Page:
Financing industrial clusters & decarbonization
Industrial emissions account for almost a quarter of emissions in the United States. This makes them the third-largest contributor to the country’s greenhouse gas (GHG) emissions behind the transportation and electric power sectors. They also represent some of the most difficult emissions to abate.
One approach gaining traction around the world is the creation of industrial clusters or hubs—where industries that share a nearby location collaborate to meet decarbonization goals. A report by Accenture, in collaboration with the World Economic Forum, identified four key enablers to support industrial clusters’ transition toward net zero. Those enablers are policy, partnership, technology and financing. The fourth, financing, will be critical to scaling success.
In the United States, the Bipartisan Infrastructure Law (BIL) and the Inflation Reduction Act (IRA) provide an opportunity to apply federal dollars to stimulate industrial decarbonization. However, while historic levels of funding are being made available, more will be needed to tackle the scale of the challenge. As a result, these government funds would need to be strategically leveraged to de-risk the market and unlock additional private sector capital required to bridge the gap.
This report outlines key financing considerations and opportunities for industrial clusters as public and private sectors in the United States collaborate to accelerate the path to industrial decarbonization.
Globally, more than US$100 trillion will be required to decarbonize society by 2050. In the United States, an estimated $2.5 trillion will be needed by 2030 to be on trend for net zero by 2050.
While public clean energy financing structures have often followed a 50:50 cost-share through grant programs, creative financing mechanisms across the value chain should be considered to make the most of available federal dollars.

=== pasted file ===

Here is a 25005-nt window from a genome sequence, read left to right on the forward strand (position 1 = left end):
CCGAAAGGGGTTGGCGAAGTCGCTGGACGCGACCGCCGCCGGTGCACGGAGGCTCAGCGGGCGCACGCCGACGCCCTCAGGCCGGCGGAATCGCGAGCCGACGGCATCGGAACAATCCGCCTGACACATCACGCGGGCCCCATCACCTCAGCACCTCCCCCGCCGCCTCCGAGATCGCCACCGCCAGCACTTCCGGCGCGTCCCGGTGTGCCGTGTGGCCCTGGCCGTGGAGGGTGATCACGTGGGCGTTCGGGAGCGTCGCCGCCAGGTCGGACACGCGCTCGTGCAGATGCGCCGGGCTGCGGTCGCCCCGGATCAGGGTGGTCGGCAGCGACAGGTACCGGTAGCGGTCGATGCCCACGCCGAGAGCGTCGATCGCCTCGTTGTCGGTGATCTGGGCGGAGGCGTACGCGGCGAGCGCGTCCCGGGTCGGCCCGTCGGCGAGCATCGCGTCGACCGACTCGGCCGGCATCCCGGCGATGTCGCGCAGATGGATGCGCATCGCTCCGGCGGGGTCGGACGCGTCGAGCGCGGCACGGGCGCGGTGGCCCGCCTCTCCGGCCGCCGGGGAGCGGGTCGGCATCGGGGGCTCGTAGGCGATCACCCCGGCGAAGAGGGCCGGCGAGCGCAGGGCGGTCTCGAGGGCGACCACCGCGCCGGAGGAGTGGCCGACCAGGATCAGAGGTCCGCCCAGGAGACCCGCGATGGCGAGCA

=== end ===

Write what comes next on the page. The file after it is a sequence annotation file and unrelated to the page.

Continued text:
Potential investment for industrial clusters from the Infrastructure Investment & Jobs Act (IIJA).
Funds available from The Energy Act 2020 to decarbonize hard-to-abate industries.
Infrastructure loans available from the U.S. Department of Energy Loans Program.
Funding targeted to climate change and energy security in the Inflation Reduction Act 2022.
We see three key steps to consider in determining which creative financing mechanisms will have the greatest impact in accelerating industrial decarbonization:
The development of the offshore wind industry in Europe offers an interesting example, especially in the United Kingdom. Public investment in 2010 made up about 70% of funding for the UK’s offshore wind fleet. Currently, it is at about 25% and trending toward 0%.
Renewable Obligation Certifications (ROCs) and, later, auction-based Contracts for Difference (CfD) were the foundation of this development, although their characteristics have changed meaningfully over time as technology scaled and private investors engaged. To catalyze this market, it was critical that public financiers identified the target transition point to private investment from the start and deployed suitable financing mechanisms at the appropriate time.
Summary of key lessons learned from the evolution of the UK offshore wind market:
The BIL and IRA provide an opportunity to catalyze the US journey, but the ability to tap into creative financing mechanisms will be a critical determinant to how it plays out.
Ongoing partnership between government and industry is needed to truly define the business models and market enablers required for continued development and scale. Open channels of communication are critical, for government to understand current and future challenges and put forward supportive policies, and for industry to communicate their ongoing needs.
As various clusters or hubs form, they should jointly define an optimal financing plan to support their vision which taps into public funds and existing financing mechanisms, but also identifies net-new mechanisms that would strengthen the business models they are shaping.
The partnership between the UK government and industry is one prime example. UK policy has been centered on creating an industrial decarbonization strategy as a whole—not just enabling project after project. This has required continued collaboration with industry to put in place a roadmap of emissions reduction and related government support programs to get clusters off the ground.
And they have continued this support by actively partnering with the private sector to get input on the business and financial models to support the scale-up of emerging technologies critical to industrial decarbonization, including hydrogen and carbon capture and storage. It is this partnership between industry and government that has created the appropriate conditions for increased market confidence and appetite for investment—making the most of the limited public funding available to create net-new markets.